Yarrahappini in the sunshine, the kind of sunshine that pushes the thermometer's silver thread up to 100 deg.!
Right away in the distance on three sides was a blue hill line and blue soft trees.
And up near the house the trees were green and beautiful, and the flowers a blaze of colour.
But all the stretching plain between was brown. Brown burnt grass with occasional patches of dull green, criss-crossed here and there with fences; that ran up the little hills that in places broke the plain's straight line, and disappeared in the dips where rank grass and bracken flourished. The head station consisted of quite a little community of cottages on the top of a hill. Years ago, when Esther was no bigger than her own little General, there had been only a rough, red weather-board place on the hill-top, and a bark but or two for outhouses.
And Mr. Hassal had been in the saddle from morning to night, and worked harder than any two of his own stockmen, and Mrs. Hassal had laid aside her girlish accomplishments, her fancy work, her guitar, her water-colours, and had scrubbed and cooked and washed as many a settler's wife has done before, until the anxiously watched wool market had brought them better days.
Then a big stone cottage reared itself slowly right in front of the little old place with its bottle-bordered garden plot, where nothing more aristocratic than pig's face and scarlet geranium had ever grown. A beautiful cottage it was, with its plenitude of lofty rooms, its many windows, and its deep veranda. The little home was kitchen and bedrooms for the two women servants now, and was joined to the big place by a covered way.
A hundred yards away there was a two-roomed cottage that was occupied by the son of an English baronet, who, for the consideration of seventy pounds a year and rations kept the Yarrahappini business books and gave out the stores.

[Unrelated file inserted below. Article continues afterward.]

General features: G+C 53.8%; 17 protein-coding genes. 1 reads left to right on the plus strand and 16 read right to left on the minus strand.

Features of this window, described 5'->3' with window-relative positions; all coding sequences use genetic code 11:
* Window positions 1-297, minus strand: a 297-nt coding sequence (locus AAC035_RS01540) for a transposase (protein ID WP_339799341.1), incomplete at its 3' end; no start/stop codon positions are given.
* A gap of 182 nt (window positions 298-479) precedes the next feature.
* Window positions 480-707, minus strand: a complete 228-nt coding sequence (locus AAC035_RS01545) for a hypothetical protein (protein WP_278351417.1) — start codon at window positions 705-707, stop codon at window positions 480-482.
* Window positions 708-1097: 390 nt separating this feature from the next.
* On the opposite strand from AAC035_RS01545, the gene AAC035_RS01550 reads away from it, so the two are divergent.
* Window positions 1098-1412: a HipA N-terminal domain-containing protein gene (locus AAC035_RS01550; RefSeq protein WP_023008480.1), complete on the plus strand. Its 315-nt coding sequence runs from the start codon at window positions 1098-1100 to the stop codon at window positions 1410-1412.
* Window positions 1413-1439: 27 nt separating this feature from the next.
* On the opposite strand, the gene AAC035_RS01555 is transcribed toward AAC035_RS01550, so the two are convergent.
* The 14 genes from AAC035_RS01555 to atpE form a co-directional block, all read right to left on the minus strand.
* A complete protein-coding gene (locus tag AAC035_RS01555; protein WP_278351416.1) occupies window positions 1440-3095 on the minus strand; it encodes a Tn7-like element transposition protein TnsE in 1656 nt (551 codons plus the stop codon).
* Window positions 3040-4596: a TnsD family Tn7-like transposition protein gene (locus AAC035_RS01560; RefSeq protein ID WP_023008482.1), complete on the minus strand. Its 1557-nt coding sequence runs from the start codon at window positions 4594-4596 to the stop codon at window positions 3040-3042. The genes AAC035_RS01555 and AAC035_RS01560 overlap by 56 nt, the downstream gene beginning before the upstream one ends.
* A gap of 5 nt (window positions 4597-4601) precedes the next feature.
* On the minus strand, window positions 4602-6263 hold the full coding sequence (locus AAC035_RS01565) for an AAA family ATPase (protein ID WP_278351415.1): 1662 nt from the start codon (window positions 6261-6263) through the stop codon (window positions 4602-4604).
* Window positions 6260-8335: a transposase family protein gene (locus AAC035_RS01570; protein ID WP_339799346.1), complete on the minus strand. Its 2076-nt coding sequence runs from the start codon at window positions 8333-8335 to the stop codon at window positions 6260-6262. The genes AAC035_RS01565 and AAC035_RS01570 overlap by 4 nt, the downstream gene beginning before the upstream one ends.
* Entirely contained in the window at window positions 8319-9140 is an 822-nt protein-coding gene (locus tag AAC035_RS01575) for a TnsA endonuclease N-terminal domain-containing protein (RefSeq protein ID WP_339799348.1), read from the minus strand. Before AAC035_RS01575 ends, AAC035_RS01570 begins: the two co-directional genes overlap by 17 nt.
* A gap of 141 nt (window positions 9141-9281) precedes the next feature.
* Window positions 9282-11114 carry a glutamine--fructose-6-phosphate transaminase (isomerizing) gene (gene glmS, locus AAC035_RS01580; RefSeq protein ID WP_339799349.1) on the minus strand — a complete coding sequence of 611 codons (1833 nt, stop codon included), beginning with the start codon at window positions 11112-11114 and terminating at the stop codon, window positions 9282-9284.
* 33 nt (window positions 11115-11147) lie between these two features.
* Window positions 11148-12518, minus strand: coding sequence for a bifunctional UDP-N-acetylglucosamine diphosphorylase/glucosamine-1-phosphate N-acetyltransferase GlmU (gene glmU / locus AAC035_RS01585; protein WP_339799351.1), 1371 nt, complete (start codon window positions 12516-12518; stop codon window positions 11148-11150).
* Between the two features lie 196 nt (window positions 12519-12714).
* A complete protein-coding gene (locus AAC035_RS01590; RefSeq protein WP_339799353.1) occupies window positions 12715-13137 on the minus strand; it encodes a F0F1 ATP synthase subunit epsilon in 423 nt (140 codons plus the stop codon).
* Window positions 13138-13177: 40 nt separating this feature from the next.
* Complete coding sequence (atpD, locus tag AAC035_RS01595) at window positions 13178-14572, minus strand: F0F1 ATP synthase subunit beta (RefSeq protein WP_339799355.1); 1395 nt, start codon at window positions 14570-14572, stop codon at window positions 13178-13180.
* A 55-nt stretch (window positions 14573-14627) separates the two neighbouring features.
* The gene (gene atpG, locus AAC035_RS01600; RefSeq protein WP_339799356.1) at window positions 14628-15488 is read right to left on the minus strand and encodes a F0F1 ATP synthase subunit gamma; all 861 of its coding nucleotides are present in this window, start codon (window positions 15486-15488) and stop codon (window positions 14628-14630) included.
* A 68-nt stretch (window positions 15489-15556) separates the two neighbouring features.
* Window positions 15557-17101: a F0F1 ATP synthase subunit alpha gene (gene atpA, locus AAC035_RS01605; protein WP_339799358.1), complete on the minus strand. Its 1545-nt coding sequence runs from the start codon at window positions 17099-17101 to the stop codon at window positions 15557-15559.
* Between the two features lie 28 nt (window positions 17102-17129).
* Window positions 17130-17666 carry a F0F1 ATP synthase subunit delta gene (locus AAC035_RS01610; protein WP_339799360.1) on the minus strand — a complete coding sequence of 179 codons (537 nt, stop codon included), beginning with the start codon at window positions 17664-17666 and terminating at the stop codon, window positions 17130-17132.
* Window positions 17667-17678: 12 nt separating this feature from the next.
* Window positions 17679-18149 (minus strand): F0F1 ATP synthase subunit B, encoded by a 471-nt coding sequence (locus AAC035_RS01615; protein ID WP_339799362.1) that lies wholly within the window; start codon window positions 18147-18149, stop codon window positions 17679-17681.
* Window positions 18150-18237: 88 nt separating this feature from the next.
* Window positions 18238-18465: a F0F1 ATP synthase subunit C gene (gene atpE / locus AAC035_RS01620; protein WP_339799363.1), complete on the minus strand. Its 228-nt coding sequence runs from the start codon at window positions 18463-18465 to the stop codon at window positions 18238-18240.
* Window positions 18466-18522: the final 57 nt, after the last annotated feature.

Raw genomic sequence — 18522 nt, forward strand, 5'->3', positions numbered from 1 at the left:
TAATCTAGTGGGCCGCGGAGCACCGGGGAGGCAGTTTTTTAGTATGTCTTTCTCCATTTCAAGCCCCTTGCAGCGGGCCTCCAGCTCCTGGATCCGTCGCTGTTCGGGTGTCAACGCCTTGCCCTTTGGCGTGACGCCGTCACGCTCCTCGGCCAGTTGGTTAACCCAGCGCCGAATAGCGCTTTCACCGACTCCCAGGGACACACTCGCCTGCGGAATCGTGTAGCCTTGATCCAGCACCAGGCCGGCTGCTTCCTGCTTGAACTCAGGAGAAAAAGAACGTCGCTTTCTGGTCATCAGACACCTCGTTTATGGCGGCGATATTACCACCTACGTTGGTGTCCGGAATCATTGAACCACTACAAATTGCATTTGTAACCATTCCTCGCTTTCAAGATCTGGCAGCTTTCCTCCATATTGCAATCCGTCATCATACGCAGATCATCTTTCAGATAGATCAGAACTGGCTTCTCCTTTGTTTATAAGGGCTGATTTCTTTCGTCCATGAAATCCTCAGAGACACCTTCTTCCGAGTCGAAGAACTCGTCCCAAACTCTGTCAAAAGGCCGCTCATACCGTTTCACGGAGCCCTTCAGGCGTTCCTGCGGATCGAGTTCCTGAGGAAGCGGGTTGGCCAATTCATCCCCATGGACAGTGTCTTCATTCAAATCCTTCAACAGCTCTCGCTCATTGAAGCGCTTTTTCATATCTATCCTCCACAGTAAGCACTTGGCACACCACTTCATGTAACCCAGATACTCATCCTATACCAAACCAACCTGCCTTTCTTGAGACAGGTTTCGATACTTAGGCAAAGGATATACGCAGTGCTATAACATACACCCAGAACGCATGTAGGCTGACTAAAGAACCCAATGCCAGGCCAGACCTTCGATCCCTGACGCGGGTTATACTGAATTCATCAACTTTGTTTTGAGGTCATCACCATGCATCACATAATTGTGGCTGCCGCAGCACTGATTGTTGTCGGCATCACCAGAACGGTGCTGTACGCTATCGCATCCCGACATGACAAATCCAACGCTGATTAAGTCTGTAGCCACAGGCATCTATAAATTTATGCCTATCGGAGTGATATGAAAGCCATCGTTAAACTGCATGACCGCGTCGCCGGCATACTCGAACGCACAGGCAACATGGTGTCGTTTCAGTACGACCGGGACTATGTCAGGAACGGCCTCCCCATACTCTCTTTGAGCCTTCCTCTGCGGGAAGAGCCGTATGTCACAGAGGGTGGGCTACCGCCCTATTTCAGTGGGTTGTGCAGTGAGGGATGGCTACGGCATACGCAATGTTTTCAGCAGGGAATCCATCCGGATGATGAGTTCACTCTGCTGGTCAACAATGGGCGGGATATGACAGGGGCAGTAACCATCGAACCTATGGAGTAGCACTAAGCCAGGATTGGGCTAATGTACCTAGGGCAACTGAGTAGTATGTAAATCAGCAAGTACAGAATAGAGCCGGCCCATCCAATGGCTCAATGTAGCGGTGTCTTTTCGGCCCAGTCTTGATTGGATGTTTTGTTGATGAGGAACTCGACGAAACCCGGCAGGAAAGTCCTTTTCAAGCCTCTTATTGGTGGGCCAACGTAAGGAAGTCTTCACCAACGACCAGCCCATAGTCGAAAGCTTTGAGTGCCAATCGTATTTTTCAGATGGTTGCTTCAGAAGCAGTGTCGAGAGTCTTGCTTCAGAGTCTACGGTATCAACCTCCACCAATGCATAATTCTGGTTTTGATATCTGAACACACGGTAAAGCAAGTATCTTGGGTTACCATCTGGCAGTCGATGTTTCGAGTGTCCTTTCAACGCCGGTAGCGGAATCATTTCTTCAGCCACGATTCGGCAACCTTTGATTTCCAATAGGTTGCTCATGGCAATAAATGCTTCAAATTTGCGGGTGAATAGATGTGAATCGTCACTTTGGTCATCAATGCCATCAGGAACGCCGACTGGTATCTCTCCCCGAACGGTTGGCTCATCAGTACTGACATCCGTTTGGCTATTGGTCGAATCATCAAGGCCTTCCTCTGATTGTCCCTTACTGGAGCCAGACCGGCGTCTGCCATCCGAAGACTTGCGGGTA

Farther still, two bark humpies stood, back to back. Tettawonga, a bent old black fellow, lived in one, and did little else than smoke and give his opinion on the weather every morning.
Twenty years ago he had helped to make a steady foundation for the red cottage that had arrived ready built on a bullock-dray.
Fifteen years ago he had killed with his tomahawk one of two bushrangers who were trying to pick up Yarrahappini in the absence of his master, and he had carried little trembling Mrs. Hassal and tiny Esther to place of safety, and gone back and dealt the other one a blow on the head that stunned him till assistance came.
So, of course, he had earned his right to the cottage and the daily rations and the pipe that never stirred from his lips.
Two of the station hands lived in the other cottage when they were not out in distant parts of the run.
Close to the house was a long weather-board building with a heavy, padlocked door.
"Oh, let's go in," Nell said, attracted by the size of the padlock; "it looks like a treasure-house in a book—mayn't we go in, please, little grandma?"
They were exploring all the buildings—the six children in a body, Mrs. Hassal, whom they all called "little grandma," much to her pleasure, and Esther with the boy.
"You must go and ask Mr. Gillet," the old lady said; "he keeps the keys of the stores. See, over in that cottage near the tank, and speak nicely, children, please."
"Such a gentleman," she said in a low tone to Esther, "so clever, so polished, if only he did not drink so."
Meg and Judy went, with Baby hurrying after them as fast as her short legs would allow.
"Come in," a voice said, when they knocked. Meg hesitated nervously, and a man opened the door. Such a great, gaunt man, with restless, unhappy eyes, a brown, wide brow, and neatly trimmed beard.
Judy stated that Mrs. Hassal had sent them for the keys, if he had no objection.
He asked them to come in and sit down while he looked for them.
Meg was surprised at the room, as her blue eyes plainly showed, for she had only heard him spoken of as the store-keeper. There were bookshelves, on which she saw Shakespeare and Browning and Shelley and Rossetti and Tennyson, William Morris, and many others she had never seen before. There were neatly framed photographs and engravings of English and Continental scenery on the walls. There was a little chased silver vase on a bracket, and some of the flowers from the passion vines in it. The table with the remains of breakfast on it was as nice on a small scale as the one she had just left in the big cottage.
He came back froth the inner room with the keys. "I was afraid I had mislaid then," he said; "the middle one opens the padlock, Miss Woolcot; the brass fat one is for the two bins, and the long steel one for the cupboard."
"Thank you so much. I'm afraid we disturbed you in the middle of your breakfast," Meg said, standing up and blushing because she thought he had noticed her surprise at the bookshelves.